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Jesus the Viceroy of God,
This review is from: The Historical Figure of Jesus (Paperback)
E.P. Sanders is without doubt one of the most pre-eminent scholars of the New Testament and of historical, that is, Second Temple, Judaism alive today. His expertise and breadth of knowledge are acclaimed by all quarters of biblical scholarship as often as his work is seen in print, which is it to say that this is often. Particularly he has made key entries into the current round of the academic Quest of the historical Jesus. The first was with his 1985 book "Jesus and Judaism", a technical and academic study in which Sanders outlined his position vis-a-vis Jesus as an historical personage about whom we could know a number of things with a substantial degree of certainty. Amongst these were that Jesus was a Galilean who preached and healed, that he confined his activity to Israel and that he was baptised by John the Baptist. All in all he stated 8 "almost indisputable facts" in that book which any reasoned and reasonable account of the historical Jesus should be able to account for. With "The Historical Figure of Jesus" Sanders presents a much more reader-friendly (and appreciably less technical though still academically formulated) account of Jesus of Nazareth in which he ups the statements he now considers as "almost beyond dispute" to 15 and attempts to draw his picture of Jesus around these chosen static points. Clearly, then, the things Sanders considers as fixed are crucial here. These demonstrate some modification of Sanders' position from his earlier book and the addition of some "equally secure facts" about "the aftermath of Jesus' life". They are not things which scholars or general readers would find particularly controversial. But then the devil is always in the detail.
Sanders' construction of the historical Jesus as displayed in "Jesus and Judaism" is well known for being based around the incident in the Temple where Jesus turns over tables and drives out animals and/or people. This is seen as the proximate cause of Jesus' crucifixion and the event which gives us insight into his orientation as one interested in "restoration eschatology". But with "The Historical Figure of Jesus" Sanders takes a different tack, assuming much less background knowledge on the readers' part and so, consequently, providing the assumed reader with chapters of background on the political and religious settings of Jesus and on the nature of the documentary sources for his life. These chapters are as erudite as they are compact and would provide even the most novice-like reader of historical Jesus literature with a key to begin opening a number of the locks Sanders later presents. Having given background, Sanders proceeds to give chapters (some of which are so good they should be regarded as set texts on the subjects they address) which orientate themselves around Jesus' assumed interest in the Kingdom of God, his performance of miracles, the meaning of his teaching in Jewish context, Jesus' own view of himself and a programmatic chapter on Jesus' last week (an exercise in lucid brilliance). The Jesus revealed is set within a Jewish eschatological framework (discussion about the end of the current order of things) in which he is depicted very much as traditionally, even typically, Jewish. He speaks, for example, about "the reversal of values and ethical perfectionism" in the coming new age - the Kingdom of God. So what appears is a typically Jewish individual who harbours a view of his own authority to speak as, Sanders suggests, God's viceroy, and with an agenda which looks and works for the establishment of God's eschatological kingdom. All this is usefully garnished with astute discussion of the sayings of Jesus in the context of a Jewish religious situation. Two useful appendices and the addition of thorough indexes supplement the book usefully so that it is a practically orientated product for those who wish to validate or further their reading.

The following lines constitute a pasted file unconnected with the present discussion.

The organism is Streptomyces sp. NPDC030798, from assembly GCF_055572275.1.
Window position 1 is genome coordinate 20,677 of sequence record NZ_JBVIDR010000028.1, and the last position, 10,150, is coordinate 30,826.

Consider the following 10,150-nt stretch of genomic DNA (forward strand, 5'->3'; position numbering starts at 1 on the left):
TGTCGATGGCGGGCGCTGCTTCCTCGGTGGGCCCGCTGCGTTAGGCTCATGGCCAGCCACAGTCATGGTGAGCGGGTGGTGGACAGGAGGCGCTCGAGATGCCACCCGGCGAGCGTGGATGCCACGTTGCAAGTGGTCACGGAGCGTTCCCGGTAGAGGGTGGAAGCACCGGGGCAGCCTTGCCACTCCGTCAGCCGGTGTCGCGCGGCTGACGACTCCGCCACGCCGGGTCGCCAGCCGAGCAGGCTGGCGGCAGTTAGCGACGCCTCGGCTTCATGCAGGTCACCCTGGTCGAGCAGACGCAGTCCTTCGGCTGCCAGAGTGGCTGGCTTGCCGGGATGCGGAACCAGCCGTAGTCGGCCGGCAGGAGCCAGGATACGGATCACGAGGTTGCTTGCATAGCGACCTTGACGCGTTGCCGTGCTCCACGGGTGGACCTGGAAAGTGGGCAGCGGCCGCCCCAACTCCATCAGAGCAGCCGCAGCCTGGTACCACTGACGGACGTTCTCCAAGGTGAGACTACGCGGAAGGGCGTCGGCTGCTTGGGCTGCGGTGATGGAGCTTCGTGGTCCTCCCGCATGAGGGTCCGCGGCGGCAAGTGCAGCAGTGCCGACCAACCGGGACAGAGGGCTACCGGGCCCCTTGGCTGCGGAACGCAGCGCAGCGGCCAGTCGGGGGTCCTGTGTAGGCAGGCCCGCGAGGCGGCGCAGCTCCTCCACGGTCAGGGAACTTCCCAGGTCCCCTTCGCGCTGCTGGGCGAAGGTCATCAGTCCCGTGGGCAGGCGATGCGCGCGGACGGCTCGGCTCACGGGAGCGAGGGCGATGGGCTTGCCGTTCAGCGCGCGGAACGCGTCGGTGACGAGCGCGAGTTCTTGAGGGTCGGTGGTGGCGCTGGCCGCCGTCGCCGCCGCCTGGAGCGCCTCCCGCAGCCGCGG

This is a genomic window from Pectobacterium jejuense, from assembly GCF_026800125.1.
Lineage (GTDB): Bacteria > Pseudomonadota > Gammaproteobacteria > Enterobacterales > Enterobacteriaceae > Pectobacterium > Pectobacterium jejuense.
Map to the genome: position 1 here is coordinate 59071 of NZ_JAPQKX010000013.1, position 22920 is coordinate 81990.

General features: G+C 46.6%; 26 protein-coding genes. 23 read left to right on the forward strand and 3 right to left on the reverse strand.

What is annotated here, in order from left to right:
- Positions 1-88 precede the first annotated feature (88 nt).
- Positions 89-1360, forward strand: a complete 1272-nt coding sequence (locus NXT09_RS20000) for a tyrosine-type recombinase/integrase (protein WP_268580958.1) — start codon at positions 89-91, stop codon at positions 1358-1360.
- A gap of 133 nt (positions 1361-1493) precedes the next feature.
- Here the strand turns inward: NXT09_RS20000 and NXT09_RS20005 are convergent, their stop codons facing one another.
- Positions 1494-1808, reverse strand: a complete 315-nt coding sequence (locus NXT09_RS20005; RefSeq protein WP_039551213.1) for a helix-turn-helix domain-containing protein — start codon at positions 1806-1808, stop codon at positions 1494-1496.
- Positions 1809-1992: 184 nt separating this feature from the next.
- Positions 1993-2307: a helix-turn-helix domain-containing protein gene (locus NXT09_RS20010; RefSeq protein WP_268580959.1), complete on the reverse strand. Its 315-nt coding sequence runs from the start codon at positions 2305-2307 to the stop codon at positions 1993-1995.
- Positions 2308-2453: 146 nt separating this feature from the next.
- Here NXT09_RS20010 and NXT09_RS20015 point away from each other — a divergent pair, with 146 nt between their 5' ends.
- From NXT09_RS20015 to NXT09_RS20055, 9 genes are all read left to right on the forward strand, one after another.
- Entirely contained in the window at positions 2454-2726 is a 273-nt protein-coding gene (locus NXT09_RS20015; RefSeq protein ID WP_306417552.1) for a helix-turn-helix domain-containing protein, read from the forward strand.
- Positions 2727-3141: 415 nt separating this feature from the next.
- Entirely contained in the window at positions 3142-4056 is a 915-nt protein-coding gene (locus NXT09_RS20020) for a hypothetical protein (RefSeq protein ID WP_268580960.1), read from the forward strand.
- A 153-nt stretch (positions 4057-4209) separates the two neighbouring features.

So this is a book which I find exceedingly lucid and wise on the subject of the historical Jesus. Of course, readerly conclusions will always be different and I would not wish to give the impression that I agree with everything Sanders proposes or to suggest that he should be regarded as a fount of infallible knowledge. I would, however, suggest that this book is the perfect one for the general and non-technical reader interested in the historical figure of Jesus. It orientates the reader to the subject at hand, provides useful and relevant background in a way that is very clear and is sure-footed as to the conclusions it reaches and the evidence upon which it is based. I recommend it whole-heartedly.
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Showing 1-3 of 3 posts in this discussion
Initial post: 28 Jan 2008 20:21:25 GMT
Last edited by the author on 28 Jan 2008 20:23:12 GMT
Posted on 25 Jun 2009 15:05:07 BDT
Good review, but really could do with splitting up into more paragraphs, for ease of reading. :)
Posted on 17 Oct 2009 12:27:46 BDT
Jesus is Horus!
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